LINTHE, Germany – How many automotive suppliers can design, manufacture and deliver a complete axle, 9-speed transmission, steering rack, suspension, brake calipers, electronic controllers, seatbelts and every airbag necessary to protect vehicle occupants?

Only one: Germany’s ZF Friedrichshafen, thanks to its recent $12.4 billion acquisition of TRW. Even Magna, which bolsters its position as arguably the world’s most diverse automotive parts producer with its purchase of transmission specialist Getrag for $1.9 billion, lacks ZF’s newfound technological breadth.

With estimated annual revenues of $30 billion, ZF now ranks behind only No.1 Bosch and No.2 Denso and sets out to leverage its bumper-to-bumper expertise as the industry, consumers and government regulators demand vehicles that are lighter, safer and more fuel-efficient, without compromising performance.

An engineer by trade, ZF CEO Stefan Sommer understands friction is the enemy in many aspects of product development, but he finds the term fitting when describing the integration of TRW, largely because there is virtually no overlap as the companies merge.

“We know friction is not good,” he tells journalists gathered here at a test track to experience the many competencies of the new entity. “But it’s rare. It’s gliding, it’s rolling.”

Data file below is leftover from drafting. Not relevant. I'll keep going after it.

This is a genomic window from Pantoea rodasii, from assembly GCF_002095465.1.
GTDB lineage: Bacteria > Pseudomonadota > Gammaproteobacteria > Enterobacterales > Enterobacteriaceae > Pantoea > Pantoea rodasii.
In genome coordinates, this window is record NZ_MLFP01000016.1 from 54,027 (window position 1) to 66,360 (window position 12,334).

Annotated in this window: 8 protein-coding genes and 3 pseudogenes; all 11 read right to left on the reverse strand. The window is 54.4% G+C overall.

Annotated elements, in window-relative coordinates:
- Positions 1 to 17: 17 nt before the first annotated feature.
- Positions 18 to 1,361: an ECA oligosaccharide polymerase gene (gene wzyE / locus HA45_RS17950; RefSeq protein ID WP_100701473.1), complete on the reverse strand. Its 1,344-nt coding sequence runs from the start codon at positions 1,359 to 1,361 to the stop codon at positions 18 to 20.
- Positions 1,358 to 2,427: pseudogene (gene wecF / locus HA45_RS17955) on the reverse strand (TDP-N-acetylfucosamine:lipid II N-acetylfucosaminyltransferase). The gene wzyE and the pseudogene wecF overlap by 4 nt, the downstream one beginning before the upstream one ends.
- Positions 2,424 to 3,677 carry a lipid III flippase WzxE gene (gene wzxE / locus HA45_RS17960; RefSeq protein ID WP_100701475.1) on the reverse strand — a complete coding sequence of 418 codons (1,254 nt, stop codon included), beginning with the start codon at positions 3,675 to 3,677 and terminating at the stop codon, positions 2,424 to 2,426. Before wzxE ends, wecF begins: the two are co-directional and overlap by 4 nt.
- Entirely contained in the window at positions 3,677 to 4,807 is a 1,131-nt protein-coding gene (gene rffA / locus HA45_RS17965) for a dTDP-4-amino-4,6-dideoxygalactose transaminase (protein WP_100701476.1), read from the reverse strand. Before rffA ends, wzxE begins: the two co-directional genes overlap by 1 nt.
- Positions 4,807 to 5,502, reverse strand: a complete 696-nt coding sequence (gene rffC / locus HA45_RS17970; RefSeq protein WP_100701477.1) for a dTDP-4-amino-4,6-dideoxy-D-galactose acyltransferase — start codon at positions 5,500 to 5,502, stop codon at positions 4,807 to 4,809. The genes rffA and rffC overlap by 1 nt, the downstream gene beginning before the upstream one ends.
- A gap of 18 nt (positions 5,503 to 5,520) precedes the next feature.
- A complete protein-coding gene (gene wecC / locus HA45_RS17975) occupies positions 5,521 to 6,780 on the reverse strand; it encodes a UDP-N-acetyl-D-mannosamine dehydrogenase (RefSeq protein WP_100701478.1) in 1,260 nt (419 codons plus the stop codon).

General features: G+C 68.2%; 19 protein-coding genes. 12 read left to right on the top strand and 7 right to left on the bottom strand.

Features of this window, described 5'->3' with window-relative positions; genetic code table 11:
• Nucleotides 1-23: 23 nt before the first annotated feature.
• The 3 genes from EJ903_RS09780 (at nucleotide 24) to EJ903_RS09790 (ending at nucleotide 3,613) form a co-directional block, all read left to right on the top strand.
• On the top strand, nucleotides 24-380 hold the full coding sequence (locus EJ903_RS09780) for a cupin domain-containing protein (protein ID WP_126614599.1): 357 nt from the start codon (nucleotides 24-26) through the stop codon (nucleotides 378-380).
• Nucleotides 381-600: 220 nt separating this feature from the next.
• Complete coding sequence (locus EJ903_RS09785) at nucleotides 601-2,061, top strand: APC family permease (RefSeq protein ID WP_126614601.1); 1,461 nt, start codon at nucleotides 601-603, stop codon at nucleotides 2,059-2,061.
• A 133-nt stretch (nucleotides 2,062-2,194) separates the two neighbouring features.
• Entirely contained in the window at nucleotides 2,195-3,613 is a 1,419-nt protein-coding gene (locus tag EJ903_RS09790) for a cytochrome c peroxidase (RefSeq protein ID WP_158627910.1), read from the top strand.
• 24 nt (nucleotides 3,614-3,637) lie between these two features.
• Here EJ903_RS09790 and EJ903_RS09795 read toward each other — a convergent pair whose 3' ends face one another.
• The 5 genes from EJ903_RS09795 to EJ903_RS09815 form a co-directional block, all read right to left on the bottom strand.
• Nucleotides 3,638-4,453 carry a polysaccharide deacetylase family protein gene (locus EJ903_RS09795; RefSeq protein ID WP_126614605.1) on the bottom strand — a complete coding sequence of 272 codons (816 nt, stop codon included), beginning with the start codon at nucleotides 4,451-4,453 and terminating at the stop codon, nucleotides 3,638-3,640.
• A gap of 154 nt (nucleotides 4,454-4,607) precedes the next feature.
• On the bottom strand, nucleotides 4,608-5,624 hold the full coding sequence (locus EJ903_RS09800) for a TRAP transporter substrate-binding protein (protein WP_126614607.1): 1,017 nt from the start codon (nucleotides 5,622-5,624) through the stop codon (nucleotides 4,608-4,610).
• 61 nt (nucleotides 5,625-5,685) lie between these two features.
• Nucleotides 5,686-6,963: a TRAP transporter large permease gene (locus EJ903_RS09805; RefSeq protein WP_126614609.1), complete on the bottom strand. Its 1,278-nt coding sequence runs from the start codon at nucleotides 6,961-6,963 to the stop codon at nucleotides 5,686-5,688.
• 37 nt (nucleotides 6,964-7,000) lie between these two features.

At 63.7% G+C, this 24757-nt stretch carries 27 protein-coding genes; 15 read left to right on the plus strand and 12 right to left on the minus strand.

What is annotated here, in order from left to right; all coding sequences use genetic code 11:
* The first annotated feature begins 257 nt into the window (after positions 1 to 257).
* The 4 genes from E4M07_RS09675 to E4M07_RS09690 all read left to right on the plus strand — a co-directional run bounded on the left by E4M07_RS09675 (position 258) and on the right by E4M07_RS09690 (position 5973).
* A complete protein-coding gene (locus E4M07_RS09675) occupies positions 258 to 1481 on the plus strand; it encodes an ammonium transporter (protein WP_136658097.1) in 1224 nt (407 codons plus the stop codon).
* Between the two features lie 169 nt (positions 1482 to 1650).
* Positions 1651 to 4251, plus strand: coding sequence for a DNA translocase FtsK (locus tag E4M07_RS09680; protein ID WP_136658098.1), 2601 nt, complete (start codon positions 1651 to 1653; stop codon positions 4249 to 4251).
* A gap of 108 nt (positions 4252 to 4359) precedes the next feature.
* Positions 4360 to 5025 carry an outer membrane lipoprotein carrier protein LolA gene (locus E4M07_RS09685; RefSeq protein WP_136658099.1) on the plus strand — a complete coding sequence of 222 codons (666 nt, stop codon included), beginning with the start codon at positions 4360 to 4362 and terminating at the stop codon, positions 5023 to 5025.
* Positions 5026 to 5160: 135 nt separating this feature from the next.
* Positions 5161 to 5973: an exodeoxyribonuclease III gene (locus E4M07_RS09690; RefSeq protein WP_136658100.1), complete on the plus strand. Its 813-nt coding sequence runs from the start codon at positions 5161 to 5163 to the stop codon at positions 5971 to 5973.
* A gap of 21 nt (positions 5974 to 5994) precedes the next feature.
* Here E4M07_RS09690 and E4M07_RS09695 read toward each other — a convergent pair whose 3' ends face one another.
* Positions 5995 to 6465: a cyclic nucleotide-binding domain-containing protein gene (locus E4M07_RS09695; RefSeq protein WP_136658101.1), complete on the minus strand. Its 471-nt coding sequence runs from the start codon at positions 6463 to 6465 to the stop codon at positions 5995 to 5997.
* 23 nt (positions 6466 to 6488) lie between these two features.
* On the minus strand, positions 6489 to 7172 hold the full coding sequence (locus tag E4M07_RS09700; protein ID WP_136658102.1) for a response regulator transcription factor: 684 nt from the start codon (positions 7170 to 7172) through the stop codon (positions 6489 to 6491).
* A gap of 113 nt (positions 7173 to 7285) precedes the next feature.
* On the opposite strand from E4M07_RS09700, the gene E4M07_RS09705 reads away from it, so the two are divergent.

TRW will function as the fifth product division within ZF. In a matter of months, engineers and designers from ZF and the former TRW have been sharing notes, exchanging ideas and identifying best practices, and some of the resulting technologies will be ready for market in the near future.

“It’s what our engineering teams have realized in the shortest timeframe, and it demonstrates how great both technology positions are, coming from driveline, chassis, car safety and autonomous driving,” Sommer says. “They fit into each other. We try to show you our vision for the mobility of the future.”

With TRW’s vast experience with radar-based adaptive cruise control, lane-keeping and emergency braking, ZF suddenly is positioned to capitalize on the market for self-driving vehicles, should it take off.